Avatar, also known as a profile picture or user picture in the computing world, refers to a graphical representation of a user or the user's character or persona or possibly physical traits. It may take either a two-dimensional form as an icon in Internet forums and other online communities or a three-dimensional form, as in games or virtual worlds. (Wikipedia)
Avatars tend to reflect some amount of “personality”, “emotion”, “possibly cute” and are generally primitive in an implementation having a sparse use of colours or minimal texturing.
Crypto punks, a collection of ten thousand figures, essentially 'avatars', was released in June 2017 as one of the first non-fungible tokens (NFT) on the Ethereum blockchain. The project was developed by American studio Larva Labs, a two-person team consisting of Canadian software developers Matt Hall and John Watkinson. The experimental project was inspired by the London punk scenes, the cyberpunk movement (a combination of high tech and ‘low-life’).
Needless to say, crypto punks are an integral part of the NFT market with each crypto punk having a unique personality as depicted by differing physical features.
Who was Gobardhan Ash?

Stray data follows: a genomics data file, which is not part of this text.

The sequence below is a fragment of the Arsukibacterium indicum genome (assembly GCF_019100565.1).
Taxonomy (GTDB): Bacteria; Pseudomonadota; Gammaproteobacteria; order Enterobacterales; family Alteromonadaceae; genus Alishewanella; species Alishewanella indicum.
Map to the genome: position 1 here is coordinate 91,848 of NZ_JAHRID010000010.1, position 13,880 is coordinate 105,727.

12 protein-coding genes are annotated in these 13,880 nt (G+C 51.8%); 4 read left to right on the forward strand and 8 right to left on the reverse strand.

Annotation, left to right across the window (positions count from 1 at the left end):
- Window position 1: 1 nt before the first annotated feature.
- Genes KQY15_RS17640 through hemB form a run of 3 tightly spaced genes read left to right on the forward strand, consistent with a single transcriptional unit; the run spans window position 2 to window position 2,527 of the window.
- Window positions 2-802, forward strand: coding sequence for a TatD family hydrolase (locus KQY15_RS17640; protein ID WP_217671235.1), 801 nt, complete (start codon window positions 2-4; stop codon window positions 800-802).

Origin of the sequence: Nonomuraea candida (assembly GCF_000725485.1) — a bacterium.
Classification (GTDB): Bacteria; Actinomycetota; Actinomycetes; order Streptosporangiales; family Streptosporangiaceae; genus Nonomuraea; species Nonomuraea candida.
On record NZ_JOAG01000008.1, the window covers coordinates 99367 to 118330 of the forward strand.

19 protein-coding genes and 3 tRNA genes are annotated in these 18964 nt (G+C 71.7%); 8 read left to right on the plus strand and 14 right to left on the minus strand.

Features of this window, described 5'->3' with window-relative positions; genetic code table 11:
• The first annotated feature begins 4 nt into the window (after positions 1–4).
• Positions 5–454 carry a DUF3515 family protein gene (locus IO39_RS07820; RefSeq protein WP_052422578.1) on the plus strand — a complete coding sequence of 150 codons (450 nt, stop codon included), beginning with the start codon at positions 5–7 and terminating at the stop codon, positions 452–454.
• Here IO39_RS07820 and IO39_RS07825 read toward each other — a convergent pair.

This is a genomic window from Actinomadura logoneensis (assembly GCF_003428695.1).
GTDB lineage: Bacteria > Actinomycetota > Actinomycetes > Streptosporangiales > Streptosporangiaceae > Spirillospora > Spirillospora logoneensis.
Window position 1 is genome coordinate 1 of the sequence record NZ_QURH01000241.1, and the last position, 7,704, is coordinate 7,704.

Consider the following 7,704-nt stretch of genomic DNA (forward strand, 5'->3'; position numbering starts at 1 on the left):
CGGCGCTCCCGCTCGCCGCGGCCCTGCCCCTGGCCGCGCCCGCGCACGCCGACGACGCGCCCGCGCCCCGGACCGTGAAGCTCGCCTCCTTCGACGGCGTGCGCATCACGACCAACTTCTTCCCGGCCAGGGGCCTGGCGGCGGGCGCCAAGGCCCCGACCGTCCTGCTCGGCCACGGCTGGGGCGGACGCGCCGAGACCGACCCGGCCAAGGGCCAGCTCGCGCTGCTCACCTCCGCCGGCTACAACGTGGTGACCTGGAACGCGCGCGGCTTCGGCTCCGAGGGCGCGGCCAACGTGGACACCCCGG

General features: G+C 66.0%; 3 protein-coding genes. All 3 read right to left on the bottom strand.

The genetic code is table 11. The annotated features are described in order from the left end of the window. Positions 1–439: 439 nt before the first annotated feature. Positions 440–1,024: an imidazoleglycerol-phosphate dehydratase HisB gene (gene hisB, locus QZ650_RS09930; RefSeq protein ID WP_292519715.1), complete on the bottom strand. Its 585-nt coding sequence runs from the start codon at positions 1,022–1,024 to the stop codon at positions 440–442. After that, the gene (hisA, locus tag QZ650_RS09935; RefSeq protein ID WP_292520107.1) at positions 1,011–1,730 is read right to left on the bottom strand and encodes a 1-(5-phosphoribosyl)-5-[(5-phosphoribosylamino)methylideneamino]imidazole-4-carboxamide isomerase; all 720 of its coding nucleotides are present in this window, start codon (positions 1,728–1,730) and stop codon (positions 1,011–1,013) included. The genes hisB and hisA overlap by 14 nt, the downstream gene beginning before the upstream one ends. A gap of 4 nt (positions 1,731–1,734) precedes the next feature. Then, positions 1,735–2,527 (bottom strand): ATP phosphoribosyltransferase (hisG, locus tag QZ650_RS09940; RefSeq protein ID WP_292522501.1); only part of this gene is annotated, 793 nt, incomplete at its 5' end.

Gobardhan Ash was a leading member of the Indian Artists Union (the 1930s), Rebel Artist Group (1930s), Society of Modern Art (1940), before being an important member of the Calcutta Artists Group in the 1950s. He was a renegade as can be seen from his art exhibited in the 1950s show.
Gobardhan Ash made some path-breaking experiments. As an artist he was way ahead of his time, his primitive and distorted art was possibly an influence for many that followed from the seminal showing at a joint exhibition held with the Progressive Artists and the Calcutta Group in 1950. His influences can be seen in works of later artists like the progressives and the abstractionists as well.
Ash’s experiments in art from the 1950s are exactly what can be characterized as avatars, that is, ‘primitive’ artworks depicting personality traits. The works are all watercolour on paper (two-dimensional renderings), with vibrant colours making them quite ideal for transformation into an NFT. As we blend the old with the new, we begin our auction of these ‘avatars’, with one physical artwork, followed by its NFT (a unique edition). We are elated to have re-created an exhibition that happened in the 1950s, that bears semblance to the crypto punks movement, but from seven decades ago.
The Prinseps Gobardhan Ash Avatar auction included 35 rare works on paper from the 1950s and 35 unique edition tokens of the same. We are proud to say that this auction was indeed a successful one with all NFT lots sold out within a span of two hours.